The Philae lander that traveled 3.98 million miles to land on Comet 67P/Churyumov-Gerasimenkohas is now frantically attempting as much scientific research as it can, with the ESA concerned that its batteries could die in less than a day. The European Space Agency planned to run Philae, its Rosetta mission probe to a comet hurtling 80,000 mph through space, through until March 2015, investigating how the icy space rock was affected by the sun as it travels in the solar system, but an awkward landing – or, more accurately, three landings – has left the future of the experiment in question.
Philae’s landing on Comet 67P was never going to be straightforward. The ESA was relying on the rock’s small amount of gravity to slowly bring the lander down over the course of around seven hours, but since that tiny pull wouldn’t be enough to pin it in place once drilling began, some way of holding it in place was required.
The answer included a harpoon system, intended to spear Comet 67P and winch Philae in, as well as a trio of drill-equipped feet to burrow into the surface rock. Finally, an upward-facing rocket could be used in a pinch to effectively force the lander’s feet into place.
Great in theory, but in practice things didn’t go to plan. Reviewing the latest landing data shuttled back via Rosetta’s long-range radio system, the ESA discovered that Philae in fact had three separate landings, following the failure of the harpoon system to do its job.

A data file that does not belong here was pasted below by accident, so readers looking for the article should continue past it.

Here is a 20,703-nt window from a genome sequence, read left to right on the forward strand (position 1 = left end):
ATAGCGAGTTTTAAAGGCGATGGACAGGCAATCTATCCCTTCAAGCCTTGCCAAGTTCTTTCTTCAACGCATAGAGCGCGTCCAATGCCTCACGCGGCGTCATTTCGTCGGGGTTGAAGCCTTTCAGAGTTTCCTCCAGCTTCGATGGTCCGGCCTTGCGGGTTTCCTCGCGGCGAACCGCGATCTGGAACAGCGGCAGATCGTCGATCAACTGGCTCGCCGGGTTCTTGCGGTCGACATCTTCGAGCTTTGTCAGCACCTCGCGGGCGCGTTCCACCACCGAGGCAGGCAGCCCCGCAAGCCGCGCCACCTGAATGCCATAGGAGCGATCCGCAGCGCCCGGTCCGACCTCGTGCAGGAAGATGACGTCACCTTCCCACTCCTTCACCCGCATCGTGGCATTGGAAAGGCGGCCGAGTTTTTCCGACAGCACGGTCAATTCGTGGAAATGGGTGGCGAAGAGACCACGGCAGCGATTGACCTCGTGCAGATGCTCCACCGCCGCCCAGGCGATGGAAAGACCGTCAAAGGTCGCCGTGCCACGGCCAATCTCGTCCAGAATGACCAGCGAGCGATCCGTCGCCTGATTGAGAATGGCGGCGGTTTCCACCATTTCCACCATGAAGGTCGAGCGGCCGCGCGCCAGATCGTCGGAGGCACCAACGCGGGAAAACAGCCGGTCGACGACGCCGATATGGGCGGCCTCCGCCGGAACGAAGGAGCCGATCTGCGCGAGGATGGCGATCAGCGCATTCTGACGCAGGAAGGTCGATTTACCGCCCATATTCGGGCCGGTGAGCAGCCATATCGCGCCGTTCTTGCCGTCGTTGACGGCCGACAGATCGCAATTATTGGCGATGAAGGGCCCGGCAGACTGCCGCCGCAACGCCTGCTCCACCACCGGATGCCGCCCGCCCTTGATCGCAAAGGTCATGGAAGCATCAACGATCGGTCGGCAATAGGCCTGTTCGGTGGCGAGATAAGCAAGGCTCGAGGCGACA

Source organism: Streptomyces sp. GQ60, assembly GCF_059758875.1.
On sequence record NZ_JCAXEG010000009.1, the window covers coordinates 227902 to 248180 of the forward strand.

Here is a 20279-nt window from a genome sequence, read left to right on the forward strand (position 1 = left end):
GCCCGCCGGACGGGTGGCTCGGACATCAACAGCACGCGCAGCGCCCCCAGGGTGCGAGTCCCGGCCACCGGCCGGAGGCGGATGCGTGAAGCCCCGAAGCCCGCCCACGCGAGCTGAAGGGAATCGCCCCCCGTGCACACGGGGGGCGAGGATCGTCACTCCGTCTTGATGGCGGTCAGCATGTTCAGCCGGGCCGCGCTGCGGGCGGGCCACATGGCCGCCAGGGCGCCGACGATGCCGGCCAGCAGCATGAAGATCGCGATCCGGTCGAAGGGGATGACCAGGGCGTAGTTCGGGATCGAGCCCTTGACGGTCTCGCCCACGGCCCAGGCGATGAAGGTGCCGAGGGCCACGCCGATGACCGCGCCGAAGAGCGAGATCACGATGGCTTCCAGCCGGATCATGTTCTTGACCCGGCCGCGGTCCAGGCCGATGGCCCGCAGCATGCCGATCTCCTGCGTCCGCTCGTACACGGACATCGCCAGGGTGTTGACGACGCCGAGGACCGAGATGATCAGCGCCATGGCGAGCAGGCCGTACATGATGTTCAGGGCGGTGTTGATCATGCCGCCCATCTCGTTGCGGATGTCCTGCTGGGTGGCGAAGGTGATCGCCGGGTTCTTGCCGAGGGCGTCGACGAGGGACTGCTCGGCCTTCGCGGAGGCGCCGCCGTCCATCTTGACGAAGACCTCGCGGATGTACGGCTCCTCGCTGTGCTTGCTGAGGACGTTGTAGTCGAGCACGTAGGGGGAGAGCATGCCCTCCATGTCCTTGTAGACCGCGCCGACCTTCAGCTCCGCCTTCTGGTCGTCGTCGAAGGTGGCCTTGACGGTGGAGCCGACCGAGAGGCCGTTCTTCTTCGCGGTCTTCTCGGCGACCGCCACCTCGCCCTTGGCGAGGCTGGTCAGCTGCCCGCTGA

The first touchdown was within the area the ESA had initially earmarked, but it then effectively bounced up and traveled approximately 1km (0.6 miles) at 38 cm/s over the course of almost two hours. A second, final bounce for seven minutes took it a little further.
Philae’s problem is that, while the original landing site would have given its solar panels light for more than half of the comet’s 12.4 hour long day, its current position gets only 1.5 hours of sunlight each day.
The primary battery, which is used to power the “core science goals” according to the ESA, is set to run out in the next 24 hours, while the secondary batteries – charged using the solar system – are going to be woefully underpowered in the lander’s current position.
Adding to the confusion, not only is Philae’s location unclear, but it’s still not properly anchored to the comet.
That left the ESA scientists with the difficult question of whether to deploy instruments which could in the process shift Philae even further. In the end, MUPUS – which uses a small hammer – has been switched on, and could help bounce the lander into a more useful position, while the APXS (Alpha Proton X-ray Spectrometer) is working at better understanding the composition of the rocks around it.
If the ESA can effectively jump the lander into a spot with sunshine, or even just rotate the solar panels into a more efficient position, that could stop Philae’s premature demise. More complex approaches could include using the harpoon system or thrusters to hop elsewhere.
It will need to work fast, though, as there’s limited power remaining to transmit between Philae and Rosetta.